Modern Christians have found incredible spiritual benefit in expanding their partial fast beyond the physical appetite to abstaining from other trappings of modern life. Many of us have instant access to any kind of entertainment, information, or mental stimulation we desire, for little to no cost. When I read Jesus‘s words about “the cares of the world“ that choke out the word of God, I’m reminded of the glowing, chirping screen in my pocket… What ever might capture our imaginations and mental energy is fair game to give up for Lent: movies, TV, the news, social media, video games, sports, texting—you name it. Christ might ask us to lay one or more of these distractions aside for something better. (from The Good of Giving Up, by Fr. Aaron Damiani)
I can relate to this quote from Fr. Aaron, especially as I started this year’s Lenten journey. I felt a special nudge from the Lord to enter more deeply into a spiritual practice that I have been resisting for a long time—the discipline of silence. I’m not afraid to be alone. That’s simply the spiritual discipline of solitude. But I’ve been afraid of solitude combined with the spiritual discipline of silence. That combination scares me. So instead of entering into silence, I find noisy distractions, listening to podcasts, reading heated debates about political controversies, watching TV dramas.
But this Lent the Lord Jesus has been whispering, “Press into the silence. I have some gifts for you apart from the noise and busyness both around you and inside your head. Let me turn the desert of silence into a garden of solitude.
In the process of pressing into the spiritual discipline of silence, I’ve also been reading a book by the Catholic writer Robert Cardinal Sarah titled The Power of Silence. The subtitled especially grabbed my attention: Against the Dictatorship of Noise. Imagine that—noise has become a cruel dictator. Listen to some of these wise and challenging words from Cardinal Sarah:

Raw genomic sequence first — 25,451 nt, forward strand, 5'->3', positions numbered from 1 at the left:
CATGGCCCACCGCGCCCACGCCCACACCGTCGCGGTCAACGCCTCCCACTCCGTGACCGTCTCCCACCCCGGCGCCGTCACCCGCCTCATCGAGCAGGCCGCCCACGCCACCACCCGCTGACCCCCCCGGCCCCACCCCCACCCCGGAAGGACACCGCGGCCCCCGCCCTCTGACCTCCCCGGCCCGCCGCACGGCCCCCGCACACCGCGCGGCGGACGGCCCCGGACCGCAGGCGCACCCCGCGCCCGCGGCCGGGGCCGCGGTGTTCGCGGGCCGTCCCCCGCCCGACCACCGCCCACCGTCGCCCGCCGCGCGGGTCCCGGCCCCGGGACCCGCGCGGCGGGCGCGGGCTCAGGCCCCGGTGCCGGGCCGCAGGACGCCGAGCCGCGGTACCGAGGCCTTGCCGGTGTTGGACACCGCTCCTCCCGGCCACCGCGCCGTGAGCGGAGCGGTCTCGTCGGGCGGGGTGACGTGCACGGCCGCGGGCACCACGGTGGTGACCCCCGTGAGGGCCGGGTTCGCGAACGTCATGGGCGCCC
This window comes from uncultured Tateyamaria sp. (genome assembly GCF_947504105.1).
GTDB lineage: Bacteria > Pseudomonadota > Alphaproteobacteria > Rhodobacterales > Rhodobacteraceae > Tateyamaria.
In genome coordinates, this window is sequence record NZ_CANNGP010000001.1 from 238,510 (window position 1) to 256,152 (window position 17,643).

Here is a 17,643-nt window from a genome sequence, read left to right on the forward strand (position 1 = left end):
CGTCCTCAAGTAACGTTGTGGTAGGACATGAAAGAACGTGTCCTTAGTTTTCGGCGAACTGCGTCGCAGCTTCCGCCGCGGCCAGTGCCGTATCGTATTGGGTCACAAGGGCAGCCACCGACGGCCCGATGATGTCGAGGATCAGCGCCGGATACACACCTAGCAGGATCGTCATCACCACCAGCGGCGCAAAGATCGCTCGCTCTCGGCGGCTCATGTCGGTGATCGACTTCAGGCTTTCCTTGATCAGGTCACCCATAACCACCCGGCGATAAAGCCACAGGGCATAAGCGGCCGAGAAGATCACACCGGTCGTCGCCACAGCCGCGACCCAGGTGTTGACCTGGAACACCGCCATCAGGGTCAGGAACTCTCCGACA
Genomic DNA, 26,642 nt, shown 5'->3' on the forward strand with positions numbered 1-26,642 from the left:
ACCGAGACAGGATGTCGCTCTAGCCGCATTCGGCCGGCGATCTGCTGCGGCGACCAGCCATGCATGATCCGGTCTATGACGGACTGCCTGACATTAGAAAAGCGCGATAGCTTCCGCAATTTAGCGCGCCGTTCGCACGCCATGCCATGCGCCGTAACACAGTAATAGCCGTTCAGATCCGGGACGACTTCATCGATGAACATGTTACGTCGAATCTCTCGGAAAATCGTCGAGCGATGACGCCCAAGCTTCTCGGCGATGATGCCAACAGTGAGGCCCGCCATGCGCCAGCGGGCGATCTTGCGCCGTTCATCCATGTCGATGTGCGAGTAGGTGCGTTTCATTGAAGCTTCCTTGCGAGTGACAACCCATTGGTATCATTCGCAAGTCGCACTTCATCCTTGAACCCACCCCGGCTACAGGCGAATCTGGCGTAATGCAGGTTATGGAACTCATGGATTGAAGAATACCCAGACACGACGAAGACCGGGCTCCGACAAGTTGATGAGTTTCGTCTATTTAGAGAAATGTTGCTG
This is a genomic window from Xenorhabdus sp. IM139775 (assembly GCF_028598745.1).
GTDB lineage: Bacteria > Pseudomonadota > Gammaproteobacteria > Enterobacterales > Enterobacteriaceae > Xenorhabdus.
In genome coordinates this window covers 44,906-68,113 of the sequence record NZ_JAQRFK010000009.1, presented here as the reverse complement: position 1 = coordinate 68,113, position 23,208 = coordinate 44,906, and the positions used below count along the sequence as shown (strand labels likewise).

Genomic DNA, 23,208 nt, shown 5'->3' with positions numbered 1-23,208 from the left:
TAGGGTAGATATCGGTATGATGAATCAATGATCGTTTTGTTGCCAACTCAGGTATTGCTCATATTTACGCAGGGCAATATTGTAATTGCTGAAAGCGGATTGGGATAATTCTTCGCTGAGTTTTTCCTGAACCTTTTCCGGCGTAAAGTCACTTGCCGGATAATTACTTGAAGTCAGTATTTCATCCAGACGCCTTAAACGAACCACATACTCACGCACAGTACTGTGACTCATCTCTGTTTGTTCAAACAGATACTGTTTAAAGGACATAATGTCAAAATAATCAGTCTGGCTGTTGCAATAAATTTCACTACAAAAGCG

In modern society, silence has come into disrepute; this is the symptom of a serious, worrisome illness. The real questions of life are posed in silence… Noise gives a security, like a drug in which we have become dependent… But this noise is a dangerous, deceptive medicine… The dictatorship of the image, which plunges our attention into a perpetual whirlpool, detests silence… Modern civilization does not know how to be quiet… Noise is a deceptive, addictive, and false tranquilizer… Contemplative silence is a fragile little flame in the middle of a raging ocean… We cannot hear the Word if we have not been previously transformed by God’s silence… Without silence, God disappears in the noise… Unless the world rediscovers silence, it is lost.
As I reread these quotes from Cardinal Sarah I’m afraid I must stop typing. I’ve already said enough. It’s time to break free from the dictatorship of noise and words. Lord, let’s enjoy some silence together. So, signing off for now…
Deacon Matt Woodley
1. Pause and take a brief listening tour through your day. What are primary places and times in your where you have the opportunity for silence? Do you find yourself uncomfortable in these spaces?
2. Imagination can be a very powerful tool to be used by God, but can also be a great distraction keeping us from God. What would it look like for you to harness your imaginative energy towards God through what you listen to, or don’t listen to?
3. Sometimes silence and solitude require us intentionally removing ourselves from the company others. What are times you can participate in this life-giving separation this Lent?
Read the first post in our devotional series here.
Find more practical guidance as you walk through Lent in The Good of Giving Up: Discovering the Freedom of Lent, a new book by Fr. Aaron Damiani, the rector of our church plant, Immanuel Anglican in Chicago.